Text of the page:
At the same time, it is argued that Sandhu had to keep Mukhtar’s actions secret, and thus allowed him to remain in prison while a strategy emerged.
Police officers in Kashmir, though, have a less charitable explanation.
“The truth is the spooks were hogging the limelight,” one senior officer argued, “and didn’t want it known that a bunch of nobodies had done a better job of penetrating the Lashkar-e-Taiba than they would have ever achieved.”
Feuds between the Intelligence Bureau’s Kashmir station and its counter- division in New Delhi, a third line of argument, sealed Mukhtar’s fate. The counter-division, some officers claim, was furious it had been kept out of Sahai’s Lashkar infiltration plans, and thus saw no reason to save Mukhtar.
There’s no way of knowing the truth until files are opened, or a proper investigation is initiated. For three months, though, Mukhtar remained in prison, facing potential criminal trial for having facilitated the 26/11 attacks. He was finally released without charge, but was never rewarded with the medals anyone else with a similar intelligence coup to their credit would have received.
India’s government, it seemed, was content not to have to add a Kashmiri Muslim hero to the 26/11 roster.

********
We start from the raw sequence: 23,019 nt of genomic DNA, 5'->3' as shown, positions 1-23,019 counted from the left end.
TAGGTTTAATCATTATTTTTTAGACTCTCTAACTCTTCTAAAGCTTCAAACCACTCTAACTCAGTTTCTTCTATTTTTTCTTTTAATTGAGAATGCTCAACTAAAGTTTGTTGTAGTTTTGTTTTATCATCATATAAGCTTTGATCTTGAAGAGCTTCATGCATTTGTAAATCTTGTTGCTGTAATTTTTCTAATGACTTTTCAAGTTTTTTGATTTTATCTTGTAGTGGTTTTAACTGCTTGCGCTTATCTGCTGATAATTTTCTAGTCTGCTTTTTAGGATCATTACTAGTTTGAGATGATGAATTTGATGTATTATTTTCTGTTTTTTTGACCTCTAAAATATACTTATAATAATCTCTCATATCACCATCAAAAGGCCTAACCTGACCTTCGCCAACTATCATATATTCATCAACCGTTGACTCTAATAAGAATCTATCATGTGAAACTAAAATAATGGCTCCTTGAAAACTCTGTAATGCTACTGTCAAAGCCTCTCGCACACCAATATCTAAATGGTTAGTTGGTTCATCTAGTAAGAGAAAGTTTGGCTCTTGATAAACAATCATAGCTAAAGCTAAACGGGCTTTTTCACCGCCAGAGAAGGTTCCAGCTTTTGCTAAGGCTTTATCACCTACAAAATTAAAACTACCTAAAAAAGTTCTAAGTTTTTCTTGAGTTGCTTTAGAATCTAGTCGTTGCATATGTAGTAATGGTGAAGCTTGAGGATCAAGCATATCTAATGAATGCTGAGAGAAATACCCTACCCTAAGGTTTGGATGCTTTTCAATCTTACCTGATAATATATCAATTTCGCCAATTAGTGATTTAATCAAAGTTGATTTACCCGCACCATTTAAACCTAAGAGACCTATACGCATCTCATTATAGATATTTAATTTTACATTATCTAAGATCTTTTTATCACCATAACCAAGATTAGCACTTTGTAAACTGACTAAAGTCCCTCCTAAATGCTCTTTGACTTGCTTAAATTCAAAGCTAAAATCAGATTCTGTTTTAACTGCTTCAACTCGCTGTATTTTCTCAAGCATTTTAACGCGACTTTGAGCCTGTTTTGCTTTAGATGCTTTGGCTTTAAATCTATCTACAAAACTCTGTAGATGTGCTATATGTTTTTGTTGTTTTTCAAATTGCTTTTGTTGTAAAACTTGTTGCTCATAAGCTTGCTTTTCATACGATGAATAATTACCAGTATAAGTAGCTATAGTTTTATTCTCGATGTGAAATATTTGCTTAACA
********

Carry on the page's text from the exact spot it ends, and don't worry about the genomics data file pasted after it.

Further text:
The least the Government of India could have done would have been to relocate his family and assign Mukhtar to a safer posting, but without patrons in New Delhi, there’s been no one to push the case. Sahai and other officers involved in handling Mukhtar — those who came up with the whole operation to penetrate the Lashkar — weren’t involved either.
Sahai is no longer involved in active police work and, instead, works on strategy issues with the National Security Council.
In the years since, though, Mukhtar has continued to work for the Jammu and Kashmir Police, volunteering for a role one officer described as “extremely high risk”. In 2012, he figured in a series of covert operations targeting the Lashkar and the Hizbul Mujahideen.
“Every single day,” the officer said, “I’m guessing he wakes up wondering if he’s going to die, or hear that someone from his family has been killed.” ( Firstpost )